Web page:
But for the record: these Israeli Arabs have absolutely no interest in becoming citizens of Palestine, of course. As angry as they sometimes are, they know that second-class status in Israel is still highly preferable to ostensible first-class status on the other side of the border.
But still, they’re not the “happy campers” of whom Dan Quayle once spoke (about the Samoans) so memorably. Having grown up in one of those pretty typical Democratic, liberal, American Jewish households of the 60’s and 70’s, in which civil rights was a major concern, I read these documents as they appeared, not only prepared for some hard-core critique, but feeling that we deserved it. Maybe it would help us make progress, I imagined.
But even my deeply ingrained civil rights dispositions didn’t prepare me for what I found in “The Future Vision of the Palestinian Arabs in Israel.” [Note links to all the documents mentioned here are contained in the email version of this Dispatch.] True, the sections about ending discrimination and guaranteeing equal rights were all there, as I’d expected they would be. But there was also some history. What did they choose to say to us potentially positively predisposed Jewish Israelis?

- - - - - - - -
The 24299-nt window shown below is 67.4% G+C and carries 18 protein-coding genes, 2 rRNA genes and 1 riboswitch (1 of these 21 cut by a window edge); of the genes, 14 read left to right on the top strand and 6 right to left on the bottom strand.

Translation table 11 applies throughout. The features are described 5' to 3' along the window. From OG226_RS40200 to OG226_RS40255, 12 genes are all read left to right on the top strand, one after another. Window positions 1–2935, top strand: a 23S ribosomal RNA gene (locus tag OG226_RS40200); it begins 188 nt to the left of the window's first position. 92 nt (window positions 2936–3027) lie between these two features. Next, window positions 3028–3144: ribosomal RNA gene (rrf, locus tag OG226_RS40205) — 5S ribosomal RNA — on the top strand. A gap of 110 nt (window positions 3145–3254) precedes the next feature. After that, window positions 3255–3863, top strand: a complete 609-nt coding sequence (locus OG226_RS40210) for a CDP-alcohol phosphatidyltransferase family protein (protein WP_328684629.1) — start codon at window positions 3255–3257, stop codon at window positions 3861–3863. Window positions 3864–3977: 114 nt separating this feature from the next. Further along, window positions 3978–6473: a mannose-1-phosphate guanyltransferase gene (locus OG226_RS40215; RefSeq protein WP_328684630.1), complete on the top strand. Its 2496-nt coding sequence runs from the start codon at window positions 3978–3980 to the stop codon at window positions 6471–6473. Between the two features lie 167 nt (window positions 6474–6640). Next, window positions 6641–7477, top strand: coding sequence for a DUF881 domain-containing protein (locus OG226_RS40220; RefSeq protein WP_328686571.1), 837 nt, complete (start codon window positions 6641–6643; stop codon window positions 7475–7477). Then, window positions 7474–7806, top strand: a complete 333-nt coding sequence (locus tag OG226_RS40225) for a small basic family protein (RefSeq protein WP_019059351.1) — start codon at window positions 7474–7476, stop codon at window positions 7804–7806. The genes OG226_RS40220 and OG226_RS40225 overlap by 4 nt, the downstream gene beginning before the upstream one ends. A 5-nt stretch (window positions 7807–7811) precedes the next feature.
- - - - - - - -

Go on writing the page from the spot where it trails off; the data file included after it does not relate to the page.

Israel is the outcome of a settlement process initiated by the Zionist-Jewish elite in Europe and the west and realized by Colonial countries contributing to it and by promoting Jewish immigration to Palestine, in light of the results of the Second World War and the Holocaust. After the creation of the State in 1948, Israel … continued conflicting with its neighbors.
OK, I’ll admit, I didn’t love the “colonial” word. It’s loaded, and it’s not intended to make Israel look too great in this ostensibly post-colonial era. But I could live with it, really. After all, if Ze’ev Jabotinsky could use that language about the Zionist project, who am I to object?
What disturbed me wasn’t so much what the document does say as much as what it doesn’t. For while accusing Europe and the Jews of colonialism, the document makes no mention of why the Jews might have chosen Palestine. What, we chose it because of its temperate summer climate? The abundant waterfalls throughout the Judean hills? The plentiful oil wells that dot the Negev? The idyllic neighbors on all sides?